How is Ascension planning for the increase in care needs of the growing population of senior adults? What innovative services are being considered?
There are a number of things. We've been looking at home care for example. As part of this work, we're beginning to "admit" patients to their home: We're providing that same hospital care within the home in a much more comfortable environment, in a very safe environment. We think this could have a major impact on the care of many in our communities.
What are top challenges Ascension expects to navigate in achieving its priorities?
One is that there's still a lot of uncertainty with respect to health care reform. Providers are caught in the middle right now as we move from a fee-for-service to a fee-for-value platform — many providers have a foot in both worlds, which is very difficult. I think the uncertainty around health care financing continues to be a major issue and I think health care policy is going to continue to be a robust debate.
Rising consumerism is another major factor. People are used to the type of convenience that they have with the Amazons, the Ubers, online banking and so forth and they are beginning to demand the same access and convenience in their health care system. The consumer experience team is focused on delivering that integrated, seamless, branded experience.
Six months ago we made some changes in our senior leadership team and brought in next generation leaders with various backgrounds and talents. We flattened the organization and, I think, that's enabled us to make decisions more quickly and to be more aligned throughout the organization.
Finally, we're facing a lot of nontraditional players entering the health care space, including big box retailers, technology companies, retail urgent care and so forth. These nontraditional players are forcing all health systems to change and adapt and become more consumer centric.
What are some of the public policy priorities for Ascension advocacy?
I've written on gun violence and we see it as a very serious public health issue in our country. We feel obligated because of who we are as a Catholic organization to speak out on this subject and encourage others to speak out. We have asked members of Congress to address this issue.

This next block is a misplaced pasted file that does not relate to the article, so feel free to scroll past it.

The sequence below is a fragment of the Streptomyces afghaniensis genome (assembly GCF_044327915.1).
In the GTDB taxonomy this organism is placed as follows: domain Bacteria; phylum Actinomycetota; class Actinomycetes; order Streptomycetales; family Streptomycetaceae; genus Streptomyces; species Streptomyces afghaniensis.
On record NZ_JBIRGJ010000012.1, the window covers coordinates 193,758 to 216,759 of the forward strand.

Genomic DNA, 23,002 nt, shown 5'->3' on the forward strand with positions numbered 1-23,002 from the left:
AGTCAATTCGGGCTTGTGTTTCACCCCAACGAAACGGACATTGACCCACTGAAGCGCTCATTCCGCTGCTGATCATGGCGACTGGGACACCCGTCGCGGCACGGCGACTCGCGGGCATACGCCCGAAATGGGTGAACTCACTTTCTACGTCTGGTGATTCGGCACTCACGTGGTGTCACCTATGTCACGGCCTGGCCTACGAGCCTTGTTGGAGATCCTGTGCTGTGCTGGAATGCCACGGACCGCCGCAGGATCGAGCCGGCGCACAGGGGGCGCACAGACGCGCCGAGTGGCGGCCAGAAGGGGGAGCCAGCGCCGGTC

Price transparency is another very important issue. I think consumers have the absolute right to know what health care services are going to cost. And, so, we support price transparency, but it needs to be meaningful and informative for consumers, and also needs to apply to all the providers within that health care ecosystem. Otherwise the information can be misleading. We encourage Congress to convene all the players, so that we can solve this problem in a meaningful and integrated way.
What is Ascension doing on its own to increase price transparency?
As a first step we're focusing on our own associates. We have our own health plan, SmartHealth, and we have 150,000 associates that we cover and some 300,000-plus lives. We are doing what we can to help our associates understand the pricing of health care through that plan.
Are there any other public policy issues you'd want to highlight?
The other issue I wanted to mention has to do with drug pricing. We've got to be able to rein in drug prices because otherwise it creates very painful choices for many of the patients that we serve.
Ascension design teams undertake transformation work
Ascension has tasked eight cross-disciplinary design teams with ideation and development of its "mission-inspired transformation." The system describes the teams this way:
- Building socially integrated systems of human flourishing is focused on building socially integrated systems of care with primary attention to addressing the underlying social determinants of health — such as housing instability, education, access to healthy foods — that lead to disparities of health outcomes.
- Delivering the 2025 consumer experience aims to expand Ascension's reach through technology that is aimed at improving convenience and access to health care akin to the consumer convenience offered by Uber, Amazon and online banking.
- Bringing health and healing to the home is developing the hospital at home model and other services to improve the access, quality and experience of patients by caring for them in their homes.
- Redesigning the front door to Ascension's health system is addressing traditional, telehealth and other new "front doors" or entry points for those seeking care.
- Designing the caregiver experience of the future is focused on redefining how caregivers operate as an interdisciplinary team and find joy in their work.
- Redefining excellence in surgical care will design a proactive surgical services growth strategy in key service lines and explore innovative approaches to supporting surgical efficiency, consistency and data transparency.
- Reimagining our presence and capacity is planning the repurposing of some facilities in a way that improves health care access while addressing social determinants of health. It is doing this by congregating such services as education, job training, transportation, retail and social services. Ascension is using this "Healthy Village" concept in the reset of one of its facilities in Washington, D.C.
- Growing covered individuals through strategic purchaser contracting is expanding Ascension's population health models and capabilities to address the needs of self-insured employers and other strategic purchasers of value-based care.